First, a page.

NEWS INDEPTH

ASCEL responds to Libraries Report

The Association of Senior Children's and Education Librarians (ASCEL) has called for a greater focus on children's public and schools library services in its response to last year's Independent Report on Public Libraries.

ASCEL said it supported the key recommendations made in the report (see link, below) and welcomed "the recognition in the report for libraries' role in supporting literacy and learning; digital literacy and fluency; empowerment; community engagement and economic development".

ASCEL also welcomed the acknowledgement of the benefits children and young people gain from engaging with libraries and that a "re-energised library network" (including school library services) "would be an established and natural partner for every school".

However, ASCEL also voiced its disappointment that the impact of library services on children and young people did not have a higher profile throughout the report and urged the proposed Taskforce "to take a special interest in the significance of library services for children and young people".

ASCEL added, "Children's use of libraries is sustaining despite the challenges libraries and communities face in making services available - the recent CIPFA data shows that children's fiction loans on 2013/2014 are actually 5.7% greater than they were in 2004/2005 and this year's Summer Reading Challenge reached a record 839,627 children. Children still need and want to use libraries.

"Public libraries are crucial to enabling children to have the best start in life. Public libraries' work in the early years through rhyme times, parenting support, delivering Bookstart and through extensive partnerships helps to lay the foundations for early language, literacy, emotional and social development and contributes to a wide range of school readiness indicators."

ASCEL highlighted other areas in which libraries' work with families, schools and young people was vital, including school readiness, the development of literacy and reading for pleasure in schools, and support for children in areas of deprivation.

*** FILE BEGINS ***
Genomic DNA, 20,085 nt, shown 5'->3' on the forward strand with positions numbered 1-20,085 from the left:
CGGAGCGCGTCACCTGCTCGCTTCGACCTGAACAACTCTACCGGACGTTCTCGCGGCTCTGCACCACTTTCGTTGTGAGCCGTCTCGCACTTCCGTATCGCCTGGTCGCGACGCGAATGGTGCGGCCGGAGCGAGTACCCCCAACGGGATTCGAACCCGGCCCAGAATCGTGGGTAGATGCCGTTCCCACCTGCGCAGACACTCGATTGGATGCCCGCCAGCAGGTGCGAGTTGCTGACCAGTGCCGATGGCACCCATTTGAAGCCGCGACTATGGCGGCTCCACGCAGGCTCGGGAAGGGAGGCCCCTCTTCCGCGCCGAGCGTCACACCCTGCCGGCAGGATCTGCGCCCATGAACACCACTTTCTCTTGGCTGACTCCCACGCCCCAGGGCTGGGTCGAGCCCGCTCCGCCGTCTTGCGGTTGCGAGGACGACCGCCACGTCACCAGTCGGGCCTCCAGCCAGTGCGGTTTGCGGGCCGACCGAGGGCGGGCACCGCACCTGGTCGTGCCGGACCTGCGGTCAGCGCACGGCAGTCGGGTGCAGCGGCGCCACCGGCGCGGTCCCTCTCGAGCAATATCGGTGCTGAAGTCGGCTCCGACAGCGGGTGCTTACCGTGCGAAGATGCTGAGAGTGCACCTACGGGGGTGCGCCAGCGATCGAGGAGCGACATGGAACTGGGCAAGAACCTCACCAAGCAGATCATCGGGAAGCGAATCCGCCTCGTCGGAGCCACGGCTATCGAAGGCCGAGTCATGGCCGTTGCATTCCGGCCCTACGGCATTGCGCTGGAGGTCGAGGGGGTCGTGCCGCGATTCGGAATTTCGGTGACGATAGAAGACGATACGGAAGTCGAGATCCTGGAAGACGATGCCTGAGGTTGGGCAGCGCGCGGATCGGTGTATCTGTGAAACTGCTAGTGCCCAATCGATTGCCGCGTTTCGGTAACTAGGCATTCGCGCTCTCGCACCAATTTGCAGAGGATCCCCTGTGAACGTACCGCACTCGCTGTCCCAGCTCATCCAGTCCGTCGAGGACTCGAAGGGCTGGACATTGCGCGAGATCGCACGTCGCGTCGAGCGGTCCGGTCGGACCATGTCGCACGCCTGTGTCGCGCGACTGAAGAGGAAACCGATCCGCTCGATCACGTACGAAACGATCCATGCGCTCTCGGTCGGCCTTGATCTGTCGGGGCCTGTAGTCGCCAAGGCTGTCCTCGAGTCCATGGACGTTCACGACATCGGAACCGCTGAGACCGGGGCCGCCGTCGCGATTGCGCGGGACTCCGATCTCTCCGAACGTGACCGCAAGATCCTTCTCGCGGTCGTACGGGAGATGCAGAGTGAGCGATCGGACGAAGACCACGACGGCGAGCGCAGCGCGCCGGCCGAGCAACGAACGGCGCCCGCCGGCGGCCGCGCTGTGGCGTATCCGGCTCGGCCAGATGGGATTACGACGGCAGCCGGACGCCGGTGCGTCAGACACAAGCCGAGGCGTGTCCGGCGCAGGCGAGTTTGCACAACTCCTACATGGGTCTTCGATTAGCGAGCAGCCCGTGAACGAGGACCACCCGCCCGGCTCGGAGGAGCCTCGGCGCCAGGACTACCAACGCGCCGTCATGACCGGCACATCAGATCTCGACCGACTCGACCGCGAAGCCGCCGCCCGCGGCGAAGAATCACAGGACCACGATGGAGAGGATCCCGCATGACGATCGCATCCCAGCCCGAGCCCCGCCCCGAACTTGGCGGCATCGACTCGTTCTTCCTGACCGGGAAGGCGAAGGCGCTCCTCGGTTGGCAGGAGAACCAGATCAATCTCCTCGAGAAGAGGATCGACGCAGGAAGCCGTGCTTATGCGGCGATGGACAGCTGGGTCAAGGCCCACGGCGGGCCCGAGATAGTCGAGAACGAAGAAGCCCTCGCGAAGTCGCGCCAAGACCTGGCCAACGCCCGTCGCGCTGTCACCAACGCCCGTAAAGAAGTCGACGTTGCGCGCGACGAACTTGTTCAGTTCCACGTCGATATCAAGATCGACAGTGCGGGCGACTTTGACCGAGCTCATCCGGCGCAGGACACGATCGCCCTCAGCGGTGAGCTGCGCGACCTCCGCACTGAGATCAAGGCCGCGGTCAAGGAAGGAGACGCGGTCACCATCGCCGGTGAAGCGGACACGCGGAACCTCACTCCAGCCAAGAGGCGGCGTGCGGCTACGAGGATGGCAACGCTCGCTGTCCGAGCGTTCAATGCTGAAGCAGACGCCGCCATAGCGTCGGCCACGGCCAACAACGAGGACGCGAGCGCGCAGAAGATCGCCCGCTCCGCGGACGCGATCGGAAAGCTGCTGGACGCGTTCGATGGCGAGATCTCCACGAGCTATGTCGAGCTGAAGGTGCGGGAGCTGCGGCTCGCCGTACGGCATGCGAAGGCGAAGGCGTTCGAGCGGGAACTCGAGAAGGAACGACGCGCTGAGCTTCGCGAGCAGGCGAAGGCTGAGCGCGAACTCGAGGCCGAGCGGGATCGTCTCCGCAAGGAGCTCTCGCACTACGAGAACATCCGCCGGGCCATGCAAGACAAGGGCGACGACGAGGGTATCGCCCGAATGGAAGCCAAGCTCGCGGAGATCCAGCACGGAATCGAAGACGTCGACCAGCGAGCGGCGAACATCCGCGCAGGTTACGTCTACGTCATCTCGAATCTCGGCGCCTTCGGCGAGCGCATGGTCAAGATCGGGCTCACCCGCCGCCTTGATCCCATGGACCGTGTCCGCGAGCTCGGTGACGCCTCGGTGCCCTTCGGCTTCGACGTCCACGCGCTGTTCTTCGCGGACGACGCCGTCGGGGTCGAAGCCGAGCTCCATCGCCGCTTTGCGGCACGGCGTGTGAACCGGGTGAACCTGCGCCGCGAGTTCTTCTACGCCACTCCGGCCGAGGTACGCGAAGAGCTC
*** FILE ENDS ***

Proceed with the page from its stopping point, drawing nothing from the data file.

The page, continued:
ASCEL added, "As children and young people become more independent, access to library services becomes more of an issue, especially in areas of deprivation. The (soon to be published) headline report from the CIPFA Children's Public Library User survey 2013/2014 highlights that children in the more deprived areas are more likely than children in the least deprived areas to use libraries, and are also less able to travel to reach far flung libraries.

"With school library services closing or under threat and budget reductions also hitting school libraries, access to reading and resources can be limited for these children and young people. The Read On Get On campaign emphasises the importance of reading as a way of breaking the cycle of intergenerational poverty. For these children and young people the importance of an accessible high quality library offer is vital."

With the right investment and national and local government vision and support, ASCEL responded, "libraries could make a huge difference to the nation's children".

You can download ASCEL's full response as a PDF, below, and the link is to the full Independent Library Report for England, published in December 2014.

06/02/2015ASCEL responds to Libraries Report
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